Loading ...
Sorry, an error occurred while loading the content.

[Synoptic-L] Re: Midrash without Midrash; was Historical writing: was Genealogies...

Expand Messages
  • Steven Craig Miller
    To: Leonard Maluf,
    Message 1 of 2 , Dec 16, 1999
    • 0 Attachment
      To: Leonard Maluf,

      << I hope you understand by now that it is not my position that part of
      Matthew's and Luke's genealogy intend to refer to non-historical people. I
      simply question whether the Evangelists intended to be writing history, or
      writing narrative in some other genre. >>

      On the one hand, you seem to want to claim (and you have so claimed in past
      messages) that the Evangelists did not intend to be writing "history." And
      when asked for an example, you pointed out the genealogies of Jesus which
      appear in Matthew and Luke. Yet, on the other hand, when asked for you to
      point out which parts of the genealogies you think Matthew and/or Luke held
      to be non-historical, you come up completely empty.

      I've also asked you to cite other ancient midrashic documents which would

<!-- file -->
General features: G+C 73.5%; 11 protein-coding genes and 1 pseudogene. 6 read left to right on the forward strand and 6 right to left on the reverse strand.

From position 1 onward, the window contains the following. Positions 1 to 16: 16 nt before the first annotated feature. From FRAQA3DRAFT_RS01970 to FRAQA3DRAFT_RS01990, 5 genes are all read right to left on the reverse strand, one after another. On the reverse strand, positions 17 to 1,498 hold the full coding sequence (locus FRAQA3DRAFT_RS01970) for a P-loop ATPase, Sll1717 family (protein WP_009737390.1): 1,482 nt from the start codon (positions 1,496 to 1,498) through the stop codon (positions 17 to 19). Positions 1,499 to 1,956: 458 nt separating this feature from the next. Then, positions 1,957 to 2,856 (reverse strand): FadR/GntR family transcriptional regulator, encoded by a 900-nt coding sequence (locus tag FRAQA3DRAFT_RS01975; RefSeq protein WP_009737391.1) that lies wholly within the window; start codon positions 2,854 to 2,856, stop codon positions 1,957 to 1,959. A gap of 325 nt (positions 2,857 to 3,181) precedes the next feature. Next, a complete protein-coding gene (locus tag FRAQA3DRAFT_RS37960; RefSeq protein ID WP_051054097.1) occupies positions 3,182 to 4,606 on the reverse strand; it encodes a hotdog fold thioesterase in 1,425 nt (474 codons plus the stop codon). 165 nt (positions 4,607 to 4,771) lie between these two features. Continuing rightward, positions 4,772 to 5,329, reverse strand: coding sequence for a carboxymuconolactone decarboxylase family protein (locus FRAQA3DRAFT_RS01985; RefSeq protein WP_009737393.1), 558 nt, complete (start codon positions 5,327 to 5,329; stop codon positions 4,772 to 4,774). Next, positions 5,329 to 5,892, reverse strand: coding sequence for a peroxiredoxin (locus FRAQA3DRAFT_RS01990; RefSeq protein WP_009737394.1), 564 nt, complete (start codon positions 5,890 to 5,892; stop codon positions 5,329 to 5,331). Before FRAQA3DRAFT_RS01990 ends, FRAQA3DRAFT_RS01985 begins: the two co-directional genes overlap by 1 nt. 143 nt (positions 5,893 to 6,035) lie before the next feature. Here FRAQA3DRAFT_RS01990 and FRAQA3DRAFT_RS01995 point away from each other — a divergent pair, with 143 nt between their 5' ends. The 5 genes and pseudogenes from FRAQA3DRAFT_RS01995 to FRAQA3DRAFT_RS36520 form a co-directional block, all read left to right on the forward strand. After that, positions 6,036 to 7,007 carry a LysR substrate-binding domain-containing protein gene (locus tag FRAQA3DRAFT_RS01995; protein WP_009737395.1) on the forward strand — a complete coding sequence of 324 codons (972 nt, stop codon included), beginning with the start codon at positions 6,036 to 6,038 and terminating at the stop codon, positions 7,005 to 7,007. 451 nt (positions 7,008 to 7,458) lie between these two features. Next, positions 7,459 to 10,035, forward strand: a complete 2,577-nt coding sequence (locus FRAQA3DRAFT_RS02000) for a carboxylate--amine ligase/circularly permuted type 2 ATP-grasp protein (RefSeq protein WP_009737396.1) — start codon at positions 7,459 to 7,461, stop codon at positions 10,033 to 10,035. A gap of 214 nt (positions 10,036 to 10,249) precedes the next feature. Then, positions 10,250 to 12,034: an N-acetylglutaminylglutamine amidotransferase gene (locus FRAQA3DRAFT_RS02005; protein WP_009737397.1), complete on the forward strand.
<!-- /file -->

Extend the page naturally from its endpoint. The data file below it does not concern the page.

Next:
support your position, but (to date) you have cited NOTHING!

      On October 29, you wrote: << How do I interpret the texts? That is really
      too broad a question to be broached here. It is easier to say simply that I
      don't interpret them the way you do, namely, apparently, as intending to
      tell a straightforward story with literal historical references. They are
      more midrashic in character, theology in narrative form, in my view, and
      Luke understood Matthew's narrative to be such. Thus he could write a
      "better" infancy narrative than Matthew, using something close to the same
      kind of writing as he, and therefore not to be charged with inconsistency
      of historical detail which neither narrative was intended to supply. >>

      I've tried asking you to point out where this supposed "midrashic"
      character of the gospels appear in these gospels. But so far you come up
      empty! It seems that on the one hand, you want to claim that the gospel
      writings are "more midrashic in character," and yet, on the other hand, you
      cannot point to one place in the gospels which is "midrashic in character."
      Gosh, that must make it difficult for you to defend your hypothesis, yes?

      -Steven Craig Miller
      Alton, Illinois (USA)
      Disclaimer: "I'm just a simple house-husband (with no post-grad degree),
      what do I know?"
    Your message has been successfully submitted and would be delivered to recipients shortly.